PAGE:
The more independent artisans, still rooted in the cultural lifeways of the preindustrial past, were far less accepting of their deteriorating social condition than these industrial workers. Riots and near-insurrections over food shortages and social abuses were their typical forms of protest. Even strikes began to occur, although they were to become more characteristic of industrial than artisanal workers. The skilled keelmen of Newcastle went on strike as early as 1750, as did London tailors a year later, both actions lasting several weeks. In 1753 in Manchester, carpenters, joiners, and bricklayers — that is to say, artisans — as well as construction laborers engaged in a work stoppage for higher wages, even raising money to defend their imprisoned leaders. Above all, great hunger riots swept over Britain in 1795-96, marked by virtual insurrections and attacks on the person of the king in London, led by craftspeople whose belligerency was redolent of the waning noncapitalistic world.
Other artisan revolts were more organized. The stormy Luddite movement, which tried to preserve old artisanal lifeways by damaging new labor-saving machines, was initiated mainly by cottage lace and hosiery workers in the midlands, spreading to croppers and cotton weavers in 1811-12. These artisans and cottagers were hardly a riotous crowd but were made up a number of well-organized groups who secretly directed their activities against carefully selected industrial targets. During the summer of 1812 the government had to station more than twelve thousand troops in places where machine-breaking disturbances and riots had occurred. After a brief hiatus late in 1813, the movement resumed, panicking industrial capitalists into fears of a well-organized insurrection. Not until a major trial in York Castle was their movement effectively put down, resulting in the hanging of twenty of their leaders and the penal transportation of seven to Australia.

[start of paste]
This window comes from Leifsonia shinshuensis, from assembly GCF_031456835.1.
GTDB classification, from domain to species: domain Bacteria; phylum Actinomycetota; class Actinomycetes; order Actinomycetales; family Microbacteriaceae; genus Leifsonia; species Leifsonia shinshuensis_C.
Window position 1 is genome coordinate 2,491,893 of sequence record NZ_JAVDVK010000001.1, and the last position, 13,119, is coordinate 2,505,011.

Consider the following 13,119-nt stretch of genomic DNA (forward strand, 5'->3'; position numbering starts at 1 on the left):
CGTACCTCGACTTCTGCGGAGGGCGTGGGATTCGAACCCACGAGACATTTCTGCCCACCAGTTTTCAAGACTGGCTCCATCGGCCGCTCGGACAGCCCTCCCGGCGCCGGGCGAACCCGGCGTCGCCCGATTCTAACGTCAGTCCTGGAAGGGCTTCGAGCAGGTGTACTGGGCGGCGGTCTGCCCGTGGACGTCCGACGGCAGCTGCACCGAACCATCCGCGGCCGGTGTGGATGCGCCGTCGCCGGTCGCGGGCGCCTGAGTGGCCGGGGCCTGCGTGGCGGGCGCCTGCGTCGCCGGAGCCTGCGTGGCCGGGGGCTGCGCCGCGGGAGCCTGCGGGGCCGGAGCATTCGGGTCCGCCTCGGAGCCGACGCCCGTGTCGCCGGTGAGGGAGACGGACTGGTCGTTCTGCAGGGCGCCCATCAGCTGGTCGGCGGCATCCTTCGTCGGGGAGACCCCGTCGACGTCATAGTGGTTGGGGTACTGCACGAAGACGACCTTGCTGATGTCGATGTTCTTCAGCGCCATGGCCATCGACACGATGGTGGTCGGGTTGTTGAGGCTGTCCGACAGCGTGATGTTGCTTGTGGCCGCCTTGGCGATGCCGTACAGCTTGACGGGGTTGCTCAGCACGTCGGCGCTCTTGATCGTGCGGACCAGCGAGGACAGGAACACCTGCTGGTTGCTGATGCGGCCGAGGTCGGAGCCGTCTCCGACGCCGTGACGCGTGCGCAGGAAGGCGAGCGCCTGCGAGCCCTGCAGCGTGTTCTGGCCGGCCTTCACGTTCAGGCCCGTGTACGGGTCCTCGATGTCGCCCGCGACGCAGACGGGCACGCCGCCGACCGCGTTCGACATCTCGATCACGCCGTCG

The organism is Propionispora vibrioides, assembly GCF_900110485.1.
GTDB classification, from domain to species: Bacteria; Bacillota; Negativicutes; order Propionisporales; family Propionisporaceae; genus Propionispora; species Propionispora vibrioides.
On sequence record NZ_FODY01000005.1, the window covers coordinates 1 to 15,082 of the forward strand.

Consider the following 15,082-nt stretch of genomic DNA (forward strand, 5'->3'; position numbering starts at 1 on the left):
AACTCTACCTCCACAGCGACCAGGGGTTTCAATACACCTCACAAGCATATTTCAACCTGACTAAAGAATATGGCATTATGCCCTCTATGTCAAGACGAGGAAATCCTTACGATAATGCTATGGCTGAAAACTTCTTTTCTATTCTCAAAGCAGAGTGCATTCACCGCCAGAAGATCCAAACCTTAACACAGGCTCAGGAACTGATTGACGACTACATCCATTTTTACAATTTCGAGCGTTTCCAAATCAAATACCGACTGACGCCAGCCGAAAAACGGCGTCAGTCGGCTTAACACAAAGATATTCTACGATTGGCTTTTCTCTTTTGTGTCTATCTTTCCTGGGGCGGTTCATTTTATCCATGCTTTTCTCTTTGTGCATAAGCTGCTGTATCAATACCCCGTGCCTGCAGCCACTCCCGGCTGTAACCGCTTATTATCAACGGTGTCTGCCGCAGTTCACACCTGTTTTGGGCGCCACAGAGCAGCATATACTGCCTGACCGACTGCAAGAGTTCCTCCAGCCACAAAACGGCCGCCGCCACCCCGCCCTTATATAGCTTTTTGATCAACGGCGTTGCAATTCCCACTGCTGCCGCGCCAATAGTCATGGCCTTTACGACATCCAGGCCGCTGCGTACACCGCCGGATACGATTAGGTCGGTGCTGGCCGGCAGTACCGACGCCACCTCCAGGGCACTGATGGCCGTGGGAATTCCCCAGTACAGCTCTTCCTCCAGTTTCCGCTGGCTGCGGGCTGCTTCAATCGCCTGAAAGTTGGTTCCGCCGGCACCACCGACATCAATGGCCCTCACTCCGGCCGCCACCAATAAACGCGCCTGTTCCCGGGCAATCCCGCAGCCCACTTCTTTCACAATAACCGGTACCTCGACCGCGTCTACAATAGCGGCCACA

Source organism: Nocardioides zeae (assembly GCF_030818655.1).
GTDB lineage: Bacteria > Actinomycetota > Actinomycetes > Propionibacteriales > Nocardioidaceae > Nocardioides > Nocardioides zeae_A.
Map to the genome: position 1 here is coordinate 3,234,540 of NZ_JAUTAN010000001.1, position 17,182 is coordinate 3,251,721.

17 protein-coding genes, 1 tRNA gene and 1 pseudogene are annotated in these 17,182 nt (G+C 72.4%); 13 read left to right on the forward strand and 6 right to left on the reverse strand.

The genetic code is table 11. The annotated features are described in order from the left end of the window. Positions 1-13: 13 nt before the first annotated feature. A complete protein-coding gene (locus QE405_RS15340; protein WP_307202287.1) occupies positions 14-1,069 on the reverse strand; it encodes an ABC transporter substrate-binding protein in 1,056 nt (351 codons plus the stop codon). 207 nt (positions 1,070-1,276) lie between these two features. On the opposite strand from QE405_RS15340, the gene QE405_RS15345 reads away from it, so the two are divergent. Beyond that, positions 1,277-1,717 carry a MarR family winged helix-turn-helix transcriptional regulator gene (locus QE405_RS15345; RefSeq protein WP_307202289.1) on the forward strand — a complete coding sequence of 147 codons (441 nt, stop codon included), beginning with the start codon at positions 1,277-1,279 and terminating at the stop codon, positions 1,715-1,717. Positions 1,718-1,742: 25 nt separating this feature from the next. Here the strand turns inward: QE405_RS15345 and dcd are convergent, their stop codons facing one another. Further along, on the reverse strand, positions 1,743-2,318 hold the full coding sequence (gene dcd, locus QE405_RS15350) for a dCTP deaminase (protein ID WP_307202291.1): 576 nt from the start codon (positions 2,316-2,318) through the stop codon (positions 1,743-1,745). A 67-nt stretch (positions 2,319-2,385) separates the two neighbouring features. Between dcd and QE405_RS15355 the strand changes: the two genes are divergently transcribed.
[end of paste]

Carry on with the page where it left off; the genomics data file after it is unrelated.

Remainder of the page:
Such behavior and values, as Gwyn A. Williams so perceptively concludes, were
essentially pre-industrial in a deeper sense than the merely technical. “Long have we been endeavoring to find ourselves men,” said the sailors of the British fleet in 1797. “We now find ourselves so. We will be treated as such.” They learned this tone from others. The first political statement of this instinct was made by men who, however poor, could not conceive of themselves as [factory] “hands” or a “labour force,” men with the dignity of a skill and the mystery of a craft, men who polished tools and knew the “fine points,” men whose wage was a “selling price” and whose property was labour, men whose values, even in adversity, were fixed by an earned independence. The statement, once made, was universal — since, to quote another of them — “a man’s a man for a’ that” — but its origin should not be overlooked. This is the central truth. . . . The ideology of democracy was pre-industrial and its first serious practitioners were artisans.7